Through online learning, you can do free courses run by some of the world’s top universities (e.g. Stanford). You can also pick and choose from an incredible range of short courses.
Studying online is a powerful learning platform.
But as well as the pros, there are some cons of doing free courses. A big one is that it doesn’t usually land you a job.
Pros of free online courses
1. It’s free
Obviously, a big advantage of taking a free online course is that it is free. The only significant cost is your time. All you really need is:
- a fixed or mobile computer device
- basic broadband (with enough GBs for downloading videos).
2. Control what you study
Free courses give you ultimate control over what you study because there is no commitment. You can get what you want out of a course and stop at any time.
Many people don’t finish free courses. Usually, it’s not because of a problem with the course, or due to a lack of effort. Students opt for a quick learning hit and move on before finishing the full curriculum.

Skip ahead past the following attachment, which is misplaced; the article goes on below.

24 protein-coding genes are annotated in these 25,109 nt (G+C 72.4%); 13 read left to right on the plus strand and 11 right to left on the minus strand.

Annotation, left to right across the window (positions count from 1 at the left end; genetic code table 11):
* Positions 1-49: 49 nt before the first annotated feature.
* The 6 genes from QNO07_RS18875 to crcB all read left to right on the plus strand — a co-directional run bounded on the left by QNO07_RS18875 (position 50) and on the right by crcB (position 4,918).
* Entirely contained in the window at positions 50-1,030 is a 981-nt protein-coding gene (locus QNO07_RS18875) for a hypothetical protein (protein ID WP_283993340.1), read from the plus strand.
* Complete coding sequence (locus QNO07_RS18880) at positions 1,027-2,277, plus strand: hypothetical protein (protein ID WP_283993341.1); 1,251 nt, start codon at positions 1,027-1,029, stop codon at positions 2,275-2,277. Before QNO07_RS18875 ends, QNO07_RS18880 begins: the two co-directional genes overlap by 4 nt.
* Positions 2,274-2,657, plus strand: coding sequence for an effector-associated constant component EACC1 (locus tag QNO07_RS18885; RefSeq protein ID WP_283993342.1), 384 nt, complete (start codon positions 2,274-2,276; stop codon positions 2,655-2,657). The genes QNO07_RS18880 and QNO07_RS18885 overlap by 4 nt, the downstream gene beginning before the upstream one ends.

3. Mix and match
Another control element of free online courses is that you can choose whatever courses you want from any discipline. Because you are not working towards a formal kind of qualification like a bachelor degree, there are no boundaries. Free courses are a good way to sample different careers.
4. Demonstrate genuine interest in a topic
The commitment involved with doing free online courses is generally not as great as committing to a full degree that you pay for. Nonetheless, you can impress a prospective employer by doing them. It shows personal drive to study a topic primarily out of interest and because you have a passion for learning.
Cons of free study
1. You don’t gain a recognised qualification
Distance learning providers try hard to give you a qualification that recognises your achievement in completing a free course. But, at this stage, accredited university degrees are unavailable through free online study. Employers generally won’t consider you as qualified in a subject just through free training.
Part of the problem is that free courses generally aren’t designed to provide credentials. Often it is possible to cheat on the testing. Standards may be low as well. Education providers want you to do more than one course and not give up because of poor grades.
2. It is harder to study consistently
The lack of financial commitment with free courses makes it harder to persist with study. You are much more likely to skip content that is dull or put in a half-hearted effort. This is fine if you are just studying to have fun and stimulate your mind. But it doesn’t help with developing good study habits.